In the last part of the XCode Playground Series I demonstrate how use it with SpriteKit. It’s very simple to test animations and physics outside of your project.
But as mentioned in the last Part, the performance isn’t very good. Adding too much nodes or complex physics will lower the FPS rate extremly.
But let’s have a look how you can use it:
You find the source code here: https://github.com/zs40x/XCodePlayground_BlogSeries/blob/master/Part_IV.playground/Contents.swift
If you have a Mac, install Xcode and give it a try!
The Xcode Playground is an interactive REPL (Read-Eval-Print-Loop).
While you’re editing the code, Xcode executes, interprets and displays the results in the different views (timeline, result and console).
You can use the Swift interpreter from the command line:
There are also online interpreters like SwiftStub.com.
All-in-all the Playground coding experience is extremely interactive and feels like magic.
But this comes at the cost of performance. Complex or computing-intensive scripts run laggy. Even in the current XCode 7.1 release I regularly encounter errors that require an XCode restart.
But that’s okay!
For learning & testing this is acceptable and in many cases a better choice then a usual test project. I use it also for SpritKit test’s wich I demo in the next and last Episode of the XCode Playground series.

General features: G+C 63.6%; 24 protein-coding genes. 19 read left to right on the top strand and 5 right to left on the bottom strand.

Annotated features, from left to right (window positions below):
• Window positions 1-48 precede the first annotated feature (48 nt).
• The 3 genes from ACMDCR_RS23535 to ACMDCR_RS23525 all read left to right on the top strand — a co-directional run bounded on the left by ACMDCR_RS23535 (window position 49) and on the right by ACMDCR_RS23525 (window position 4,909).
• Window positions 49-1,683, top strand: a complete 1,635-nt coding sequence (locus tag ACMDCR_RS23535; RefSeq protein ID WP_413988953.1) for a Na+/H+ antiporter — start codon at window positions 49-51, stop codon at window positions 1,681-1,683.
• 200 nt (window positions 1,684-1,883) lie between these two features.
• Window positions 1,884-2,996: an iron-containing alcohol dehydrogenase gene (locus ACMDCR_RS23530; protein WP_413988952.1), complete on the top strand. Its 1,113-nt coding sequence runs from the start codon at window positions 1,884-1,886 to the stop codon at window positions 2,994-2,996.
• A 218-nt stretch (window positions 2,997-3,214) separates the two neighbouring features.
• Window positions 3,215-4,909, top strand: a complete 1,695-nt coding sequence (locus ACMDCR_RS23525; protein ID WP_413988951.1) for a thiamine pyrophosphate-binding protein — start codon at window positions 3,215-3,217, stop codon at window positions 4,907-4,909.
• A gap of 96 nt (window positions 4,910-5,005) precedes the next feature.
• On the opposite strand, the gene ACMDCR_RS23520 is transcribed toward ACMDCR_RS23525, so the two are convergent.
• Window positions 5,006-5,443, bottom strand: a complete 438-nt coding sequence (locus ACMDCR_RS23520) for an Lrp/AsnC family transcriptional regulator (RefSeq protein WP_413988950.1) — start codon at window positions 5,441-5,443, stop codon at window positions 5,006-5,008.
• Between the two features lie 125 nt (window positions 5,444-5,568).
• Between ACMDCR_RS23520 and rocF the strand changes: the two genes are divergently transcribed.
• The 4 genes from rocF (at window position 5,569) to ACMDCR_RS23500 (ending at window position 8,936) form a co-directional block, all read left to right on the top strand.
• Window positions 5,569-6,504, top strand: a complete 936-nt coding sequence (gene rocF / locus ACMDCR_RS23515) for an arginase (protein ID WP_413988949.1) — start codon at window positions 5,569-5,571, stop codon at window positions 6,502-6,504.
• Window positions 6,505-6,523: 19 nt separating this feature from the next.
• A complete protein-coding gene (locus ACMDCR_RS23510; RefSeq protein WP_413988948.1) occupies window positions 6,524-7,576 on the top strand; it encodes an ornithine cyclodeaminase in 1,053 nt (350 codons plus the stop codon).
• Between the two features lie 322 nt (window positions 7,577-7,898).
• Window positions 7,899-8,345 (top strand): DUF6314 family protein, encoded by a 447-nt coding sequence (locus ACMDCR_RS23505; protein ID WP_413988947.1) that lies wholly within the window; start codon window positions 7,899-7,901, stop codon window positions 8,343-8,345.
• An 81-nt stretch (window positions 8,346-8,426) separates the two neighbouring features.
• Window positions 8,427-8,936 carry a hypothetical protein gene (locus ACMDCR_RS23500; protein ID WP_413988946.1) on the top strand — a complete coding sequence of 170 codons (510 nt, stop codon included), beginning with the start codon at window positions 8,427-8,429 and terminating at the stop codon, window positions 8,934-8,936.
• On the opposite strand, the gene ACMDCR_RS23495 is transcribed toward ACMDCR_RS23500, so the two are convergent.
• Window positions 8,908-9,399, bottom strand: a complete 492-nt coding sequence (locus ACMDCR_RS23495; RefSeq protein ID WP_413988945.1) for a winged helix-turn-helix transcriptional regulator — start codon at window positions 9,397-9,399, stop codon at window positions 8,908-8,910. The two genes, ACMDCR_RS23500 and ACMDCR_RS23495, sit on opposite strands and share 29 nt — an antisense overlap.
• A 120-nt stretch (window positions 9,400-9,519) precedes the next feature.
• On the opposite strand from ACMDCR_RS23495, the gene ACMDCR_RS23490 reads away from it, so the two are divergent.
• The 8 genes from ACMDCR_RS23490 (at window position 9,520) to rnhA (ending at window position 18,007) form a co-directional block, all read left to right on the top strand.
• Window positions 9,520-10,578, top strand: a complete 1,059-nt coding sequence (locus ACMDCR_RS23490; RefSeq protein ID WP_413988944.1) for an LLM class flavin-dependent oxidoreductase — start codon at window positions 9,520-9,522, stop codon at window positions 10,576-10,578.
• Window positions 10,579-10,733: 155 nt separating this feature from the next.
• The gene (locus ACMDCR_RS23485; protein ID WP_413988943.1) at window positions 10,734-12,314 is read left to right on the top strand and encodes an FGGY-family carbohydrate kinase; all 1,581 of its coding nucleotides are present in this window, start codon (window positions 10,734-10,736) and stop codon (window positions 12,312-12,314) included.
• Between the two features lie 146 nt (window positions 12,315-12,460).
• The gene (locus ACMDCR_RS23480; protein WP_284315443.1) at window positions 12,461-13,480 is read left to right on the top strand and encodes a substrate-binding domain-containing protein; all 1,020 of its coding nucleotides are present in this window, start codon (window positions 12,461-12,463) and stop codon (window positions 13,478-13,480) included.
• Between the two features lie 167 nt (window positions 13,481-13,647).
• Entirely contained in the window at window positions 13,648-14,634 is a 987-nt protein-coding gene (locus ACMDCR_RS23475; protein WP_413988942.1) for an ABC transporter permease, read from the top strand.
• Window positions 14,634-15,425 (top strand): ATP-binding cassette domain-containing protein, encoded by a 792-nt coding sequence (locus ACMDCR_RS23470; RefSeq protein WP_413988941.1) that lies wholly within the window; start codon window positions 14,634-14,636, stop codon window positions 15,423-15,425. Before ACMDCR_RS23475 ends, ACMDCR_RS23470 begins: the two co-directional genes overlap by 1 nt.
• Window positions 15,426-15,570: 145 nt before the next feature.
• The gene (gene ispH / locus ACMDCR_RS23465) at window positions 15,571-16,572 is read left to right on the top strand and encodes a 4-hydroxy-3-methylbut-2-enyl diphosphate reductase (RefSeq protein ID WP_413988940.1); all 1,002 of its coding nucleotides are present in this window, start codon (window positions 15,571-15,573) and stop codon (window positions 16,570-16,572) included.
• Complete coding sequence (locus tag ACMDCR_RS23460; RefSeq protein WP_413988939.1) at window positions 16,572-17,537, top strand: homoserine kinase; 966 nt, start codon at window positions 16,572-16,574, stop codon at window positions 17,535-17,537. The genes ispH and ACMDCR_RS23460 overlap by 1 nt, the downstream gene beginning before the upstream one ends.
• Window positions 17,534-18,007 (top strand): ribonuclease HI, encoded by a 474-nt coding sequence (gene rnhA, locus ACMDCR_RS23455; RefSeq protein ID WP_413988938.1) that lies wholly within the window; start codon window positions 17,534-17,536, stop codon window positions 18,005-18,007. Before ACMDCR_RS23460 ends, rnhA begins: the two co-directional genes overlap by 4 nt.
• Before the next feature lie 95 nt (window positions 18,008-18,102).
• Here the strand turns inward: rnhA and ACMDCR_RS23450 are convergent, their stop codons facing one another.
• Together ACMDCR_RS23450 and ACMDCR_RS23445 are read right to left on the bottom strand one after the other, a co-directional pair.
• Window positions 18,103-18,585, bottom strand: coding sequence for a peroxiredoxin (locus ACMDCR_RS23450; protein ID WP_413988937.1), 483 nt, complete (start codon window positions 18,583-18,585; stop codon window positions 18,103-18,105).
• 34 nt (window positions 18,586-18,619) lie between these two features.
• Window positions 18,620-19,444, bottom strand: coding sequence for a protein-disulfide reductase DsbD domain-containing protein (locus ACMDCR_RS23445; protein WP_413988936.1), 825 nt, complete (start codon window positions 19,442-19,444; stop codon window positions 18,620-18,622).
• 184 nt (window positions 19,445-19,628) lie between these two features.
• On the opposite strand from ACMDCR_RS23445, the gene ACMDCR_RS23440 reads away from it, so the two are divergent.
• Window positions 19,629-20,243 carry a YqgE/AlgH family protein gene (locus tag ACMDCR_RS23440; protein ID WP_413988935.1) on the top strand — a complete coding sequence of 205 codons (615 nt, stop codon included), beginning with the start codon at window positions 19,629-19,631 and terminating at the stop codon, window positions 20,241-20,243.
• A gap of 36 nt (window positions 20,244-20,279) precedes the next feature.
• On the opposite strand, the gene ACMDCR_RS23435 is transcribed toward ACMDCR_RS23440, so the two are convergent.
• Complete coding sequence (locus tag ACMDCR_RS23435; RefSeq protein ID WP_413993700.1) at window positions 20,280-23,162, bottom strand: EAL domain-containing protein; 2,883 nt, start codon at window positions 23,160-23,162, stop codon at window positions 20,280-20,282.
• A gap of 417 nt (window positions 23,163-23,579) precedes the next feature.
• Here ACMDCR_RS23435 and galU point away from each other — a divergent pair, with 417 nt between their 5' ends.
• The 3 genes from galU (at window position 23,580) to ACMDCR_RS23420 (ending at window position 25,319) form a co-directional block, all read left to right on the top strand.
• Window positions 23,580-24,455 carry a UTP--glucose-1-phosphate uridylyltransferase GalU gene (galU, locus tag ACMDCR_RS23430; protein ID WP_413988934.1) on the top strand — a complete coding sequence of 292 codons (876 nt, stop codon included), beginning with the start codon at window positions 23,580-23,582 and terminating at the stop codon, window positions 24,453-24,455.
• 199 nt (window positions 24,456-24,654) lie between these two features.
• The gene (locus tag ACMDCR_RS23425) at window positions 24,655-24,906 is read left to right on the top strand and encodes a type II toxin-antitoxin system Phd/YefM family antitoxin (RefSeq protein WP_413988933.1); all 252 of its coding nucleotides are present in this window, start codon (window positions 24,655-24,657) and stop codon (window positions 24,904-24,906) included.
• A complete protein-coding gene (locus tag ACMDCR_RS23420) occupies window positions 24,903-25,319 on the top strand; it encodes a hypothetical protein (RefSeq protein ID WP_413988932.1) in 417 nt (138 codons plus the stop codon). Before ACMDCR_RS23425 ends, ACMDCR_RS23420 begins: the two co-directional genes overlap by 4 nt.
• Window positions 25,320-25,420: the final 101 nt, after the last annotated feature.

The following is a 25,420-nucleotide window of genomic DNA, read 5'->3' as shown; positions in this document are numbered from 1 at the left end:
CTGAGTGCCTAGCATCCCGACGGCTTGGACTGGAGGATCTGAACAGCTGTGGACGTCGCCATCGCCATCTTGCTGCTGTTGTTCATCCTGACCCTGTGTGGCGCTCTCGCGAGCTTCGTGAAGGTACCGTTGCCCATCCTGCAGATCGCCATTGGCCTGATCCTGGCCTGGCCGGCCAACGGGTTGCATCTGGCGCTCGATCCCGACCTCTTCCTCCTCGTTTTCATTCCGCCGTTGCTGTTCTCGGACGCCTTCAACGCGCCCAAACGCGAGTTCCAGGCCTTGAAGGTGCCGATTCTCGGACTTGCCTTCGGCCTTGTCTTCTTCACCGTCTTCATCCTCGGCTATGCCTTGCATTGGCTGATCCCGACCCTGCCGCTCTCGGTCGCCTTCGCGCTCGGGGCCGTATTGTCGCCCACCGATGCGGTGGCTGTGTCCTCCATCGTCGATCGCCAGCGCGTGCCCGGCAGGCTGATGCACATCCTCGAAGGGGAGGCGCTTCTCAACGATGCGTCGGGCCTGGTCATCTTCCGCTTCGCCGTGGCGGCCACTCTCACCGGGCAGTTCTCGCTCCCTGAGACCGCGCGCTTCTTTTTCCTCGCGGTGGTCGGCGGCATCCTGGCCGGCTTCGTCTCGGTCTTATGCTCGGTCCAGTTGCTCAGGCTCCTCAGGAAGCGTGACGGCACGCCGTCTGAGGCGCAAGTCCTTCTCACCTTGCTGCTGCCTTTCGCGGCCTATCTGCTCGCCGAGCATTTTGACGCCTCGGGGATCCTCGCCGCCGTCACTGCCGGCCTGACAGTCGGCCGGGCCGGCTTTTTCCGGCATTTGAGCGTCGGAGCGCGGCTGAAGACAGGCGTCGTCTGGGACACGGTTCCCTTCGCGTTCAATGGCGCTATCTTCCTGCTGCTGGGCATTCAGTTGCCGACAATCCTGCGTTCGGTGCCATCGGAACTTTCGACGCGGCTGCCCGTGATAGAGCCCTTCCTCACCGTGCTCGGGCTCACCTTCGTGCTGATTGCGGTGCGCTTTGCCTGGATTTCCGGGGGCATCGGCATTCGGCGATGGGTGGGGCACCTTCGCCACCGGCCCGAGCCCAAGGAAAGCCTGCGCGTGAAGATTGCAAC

Introduction to the Swift(Apple)
SwiftStub.com (online Swift Interpreter)
Let’s have a look at another 2 Playground Features by Example.
1. Pick Colors and track them in the Playground Timeline
2. Create rich Comments with Markup Formatting
See also: Apple Developer Library / Markup Formatting Reference
I really like developing with Swift for iOS for fun. With Xcode 6 (and Swift) Apple included the Concept of Playgrounds for learning, testing and so on. Coding in a Playground is interactive, per Default Xcode builds automatically while you change the code.
Playground are very simple, but also powerful. Over the next Weeks I’ll demonstrate other cool Playground Features.
Let’s have a look at the Diagrams:
In my 2 Examples I use loops and Playground tracks the variable Changes. If you use “print” the Console Output would be displayed, but to use the Diagram we just need an Variable as single Statement or an Operation as you see in the second Example.
I made a short Video to demonstrate how to open the Diagram. Note that the diagram gets updated instantaneously after changing the code!